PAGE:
For staff and trustees of grantmaking organizations, partners and invited guests
#CCPImpact | @CTphilanthropy
CCP's 2016 Annual Luncheon & Conference will bring together 250+ representatives of foundations, corporate philanthropy, community foundations and other philanthropic organizations, as well as partners and leaders from across the state. This year is the first full-day philanthropic conference hosted by CCP and promises to set the stage for our growing presence as the voice and leader of Connecticut’s philanthropic sector.
Full Conference: CCP Members - $100
Full Conference: Nonmember Grantmakers - $150
Luncheon Only: CCP Members - $65
Luncheon Only: Nonmember Grantmakers & CCP Partners - $75
Luncheon & Trustee Conversation: Trustees of Grantmaking Organizations - $75
9:00 - 9:30 am: Registration & Coffee
9:30 - 11:30 am: Morning Sessions >>
11:30 am - 12:00 pm: Networking & Luncheon Registration
12:00 - 1:45 pm: Luncheon & Annual Meeting with Keynote Ambassador James Joseph >>
2:00 - 3:30 pm: Afternoon Sessions >>
3:30 - 4:30 pm: Network Reception
Internationally acclaimed speaker Ambassador James Joseph will discuss his newest book, Saved for A Purpose, and the role of philanthropy in building and sustaining community in his keynote, "Building Community by Design: Philanthropy and the New Normal."
Ambassador Joseph is Professor of the Practice of Public Policy Studies and Executive Director of the United States – Southern Africa Center for Leadership and Public Values at Duke University. He is also an Honorary Professor and a member of the Board of Advisors of the Graduate School of Business at the University of Cape Town.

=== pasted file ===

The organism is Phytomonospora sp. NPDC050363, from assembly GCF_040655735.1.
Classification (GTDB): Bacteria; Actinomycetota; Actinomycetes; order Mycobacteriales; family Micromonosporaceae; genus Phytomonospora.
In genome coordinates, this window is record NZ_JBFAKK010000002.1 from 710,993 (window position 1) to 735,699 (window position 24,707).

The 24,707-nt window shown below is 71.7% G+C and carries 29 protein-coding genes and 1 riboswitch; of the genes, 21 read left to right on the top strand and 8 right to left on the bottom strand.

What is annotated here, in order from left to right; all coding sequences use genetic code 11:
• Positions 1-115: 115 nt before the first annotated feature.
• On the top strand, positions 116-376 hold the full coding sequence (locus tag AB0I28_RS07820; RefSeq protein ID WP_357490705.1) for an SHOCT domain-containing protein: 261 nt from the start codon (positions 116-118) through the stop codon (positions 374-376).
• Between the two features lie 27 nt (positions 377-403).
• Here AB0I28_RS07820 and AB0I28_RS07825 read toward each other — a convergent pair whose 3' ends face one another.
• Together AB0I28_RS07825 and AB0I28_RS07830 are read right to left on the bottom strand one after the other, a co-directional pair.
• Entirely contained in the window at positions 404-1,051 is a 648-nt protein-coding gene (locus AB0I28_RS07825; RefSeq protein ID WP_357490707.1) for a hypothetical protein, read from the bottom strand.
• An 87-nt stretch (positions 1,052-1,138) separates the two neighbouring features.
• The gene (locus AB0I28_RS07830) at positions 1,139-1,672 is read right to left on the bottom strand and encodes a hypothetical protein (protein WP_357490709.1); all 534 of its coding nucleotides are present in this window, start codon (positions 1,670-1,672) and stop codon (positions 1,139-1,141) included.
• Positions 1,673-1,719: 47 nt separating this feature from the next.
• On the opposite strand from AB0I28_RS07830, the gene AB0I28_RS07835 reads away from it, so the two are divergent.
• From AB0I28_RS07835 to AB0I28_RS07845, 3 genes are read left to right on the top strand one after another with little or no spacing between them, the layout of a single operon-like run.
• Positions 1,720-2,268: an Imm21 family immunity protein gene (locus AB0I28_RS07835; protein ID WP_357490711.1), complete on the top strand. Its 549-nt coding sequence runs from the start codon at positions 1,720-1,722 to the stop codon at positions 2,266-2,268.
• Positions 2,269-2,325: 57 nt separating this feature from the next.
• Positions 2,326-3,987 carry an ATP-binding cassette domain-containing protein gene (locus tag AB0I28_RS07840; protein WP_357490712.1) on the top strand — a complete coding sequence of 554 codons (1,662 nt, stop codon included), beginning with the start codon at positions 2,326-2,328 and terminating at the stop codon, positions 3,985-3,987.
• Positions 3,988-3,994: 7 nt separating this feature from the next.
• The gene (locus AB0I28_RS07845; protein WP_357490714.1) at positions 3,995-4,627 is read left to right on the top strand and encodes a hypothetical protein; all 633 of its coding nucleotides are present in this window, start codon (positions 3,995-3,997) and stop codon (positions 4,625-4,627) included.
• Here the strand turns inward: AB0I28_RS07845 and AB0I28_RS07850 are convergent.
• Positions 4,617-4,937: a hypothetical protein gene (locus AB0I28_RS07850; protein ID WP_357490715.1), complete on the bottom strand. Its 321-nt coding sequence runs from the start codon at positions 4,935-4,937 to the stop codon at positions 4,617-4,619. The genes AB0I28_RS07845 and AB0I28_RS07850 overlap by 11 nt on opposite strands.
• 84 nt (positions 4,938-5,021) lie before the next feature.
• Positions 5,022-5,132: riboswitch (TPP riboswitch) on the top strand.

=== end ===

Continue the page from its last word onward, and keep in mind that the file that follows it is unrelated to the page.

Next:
Ambassador Joseph has served four U.S. Presidents, beginning with President Jimmy Carter who appointed him Deputy Secretary of the Department of Interior in 1978, and including President Bill Clinton who appointed him the United States Ambassador to South Africa in 1996. He was also appointed to national commissions under President Ronald Reagan and the first President George Bush. In South Africa, he was the first and only American Ambassador to present his credentials to President Nelson Mandela. In 1999, President Thabo Mbeki awarded him the Order of Good Hope, at that time the highest honor the Republic of South Africa bestowed on a citizen of another country.
Ambassador Joseph has also had a distinguished career in business, education and organized philanthropy. From 1982-1995, he was President and Chief Executive Officer of the Council on Foundations, an international organization of more than 2000 foundations and corporate giving programs. He served as a Vice President of Cummins Engine Company and President of the Cummins Engine Foundation from 1971-1976. An ordained minister, he has taught at Yale Divinity School and the Claremont Colleges where he was also University Chaplain. In 1985, he was a Distinguished Visitor at Nuffield College at Oxford University.